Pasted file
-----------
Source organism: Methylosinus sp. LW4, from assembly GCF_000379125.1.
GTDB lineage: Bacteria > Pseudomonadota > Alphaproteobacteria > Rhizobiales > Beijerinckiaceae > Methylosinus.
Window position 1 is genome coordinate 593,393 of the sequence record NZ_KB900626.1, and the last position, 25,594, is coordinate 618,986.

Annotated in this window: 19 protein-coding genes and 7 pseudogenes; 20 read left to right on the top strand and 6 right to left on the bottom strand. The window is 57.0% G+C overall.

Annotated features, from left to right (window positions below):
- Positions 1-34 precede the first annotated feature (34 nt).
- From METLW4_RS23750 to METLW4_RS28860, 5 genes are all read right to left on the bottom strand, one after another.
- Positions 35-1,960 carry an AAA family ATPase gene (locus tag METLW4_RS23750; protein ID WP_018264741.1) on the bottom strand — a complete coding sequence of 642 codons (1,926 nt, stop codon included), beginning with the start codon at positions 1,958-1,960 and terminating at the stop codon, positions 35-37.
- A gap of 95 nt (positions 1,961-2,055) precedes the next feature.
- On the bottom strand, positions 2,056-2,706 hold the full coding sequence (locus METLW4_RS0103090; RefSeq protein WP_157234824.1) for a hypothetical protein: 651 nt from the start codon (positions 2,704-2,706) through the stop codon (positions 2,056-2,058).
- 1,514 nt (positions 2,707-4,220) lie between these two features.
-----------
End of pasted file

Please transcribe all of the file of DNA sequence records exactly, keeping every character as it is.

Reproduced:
Source organism: Methylosinus sp. LW4, from assembly GCF_000379125.1.
GTDB lineage: Bacteria > Pseudomonadota > Alphaproteobacteria > Rhizobiales > Beijerinckiaceae > Methylosinus.
Window position 1 is genome coordinate 593,393 of the sequence record NZ_KB900626.1, and the last position, 25,594, is coordinate 618,986.

Annotated in this window: 19 protein-coding genes and 7 pseudogenes; 20 read left to right on the top strand and 6 right to left on the bottom strand. The window is 57.0% G+C overall.

Annotated features, from left to right (window positions below):
- Positions 1-34 precede the first annotated feature (34 nt).
- From METLW4_RS23750 to METLW4_RS28860, 5 genes are all read right to left on the bottom strand, one after another.
- Positions 35-1,960 carry an AAA family ATPase gene (locus tag METLW4_RS23750; protein ID WP_018264741.1) on the bottom strand — a complete coding sequence of 642 codons (1,926 nt, stop codon included), beginning with the start codon at positions 1,958-1,960 and terminating at the stop codon, positions 35-37.
- A gap of 95 nt (positions 1,961-2,055) precedes the next feature.
- On the bottom strand, positions 2,056-2,706 hold the full coding sequence (locus METLW4_RS0103090; RefSeq protein WP_157234824.1) for a hypothetical protein: 651 nt from the start codon (positions 2,704-2,706) through the stop codon (positions 2,056-2,058).
- 1,514 nt (positions 2,707-4,220) lie between these two features.